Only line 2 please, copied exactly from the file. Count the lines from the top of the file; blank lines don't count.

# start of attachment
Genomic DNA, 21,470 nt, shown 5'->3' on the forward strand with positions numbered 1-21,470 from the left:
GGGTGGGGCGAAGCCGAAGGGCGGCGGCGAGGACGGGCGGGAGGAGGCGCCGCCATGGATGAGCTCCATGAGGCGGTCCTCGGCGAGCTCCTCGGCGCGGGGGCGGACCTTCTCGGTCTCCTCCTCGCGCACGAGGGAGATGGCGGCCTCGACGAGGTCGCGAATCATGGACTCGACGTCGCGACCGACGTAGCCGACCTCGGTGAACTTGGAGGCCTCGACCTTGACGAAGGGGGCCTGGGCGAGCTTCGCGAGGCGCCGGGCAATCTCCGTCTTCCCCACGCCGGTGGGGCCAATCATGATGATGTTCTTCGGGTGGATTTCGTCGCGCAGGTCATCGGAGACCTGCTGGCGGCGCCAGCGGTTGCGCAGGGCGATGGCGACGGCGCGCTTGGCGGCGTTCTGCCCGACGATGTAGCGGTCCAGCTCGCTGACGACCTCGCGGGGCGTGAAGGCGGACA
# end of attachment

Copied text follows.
GGGTGGGGCGAAGCCGAAGGGCGGCGGCGAGGACGGGCGGGAGGAGGCGCCGCCATGGATGAGCTCCATGAGGCGGTCCTCGGCGAGCTCCTCGGCGCGGGGGCGGACCTTCTCGGTCTCCTCCTCGCGCACGAGGGAGATGGCGGCCTCGACGAGGTCGCGAATCATGGACTCGACGTCGCGACCGACGTAGCCGACCTCGGTGAACTTGGAGGCCTCGACCTTGACGAAGGGGGCCTGGGCGAGCTTCGCGAGGCGCCGGGCAATCTCCGTCTTCCCCACGCCGGTGGGGCCAATCATGATGATGTTCTTCGGGTGGATTTCGTCGCGCAGGTCATCGGAGACCTGCTGGCGGCGCCAGCGGTTGCGCAGGGCGATGGCGACGGCGCGCTTGGCGGCGTTCTGCCCGACGATGTAGCGGTCCAGCTCGCTGACGACCTCGCGGGGCGTGAAGGCGGACA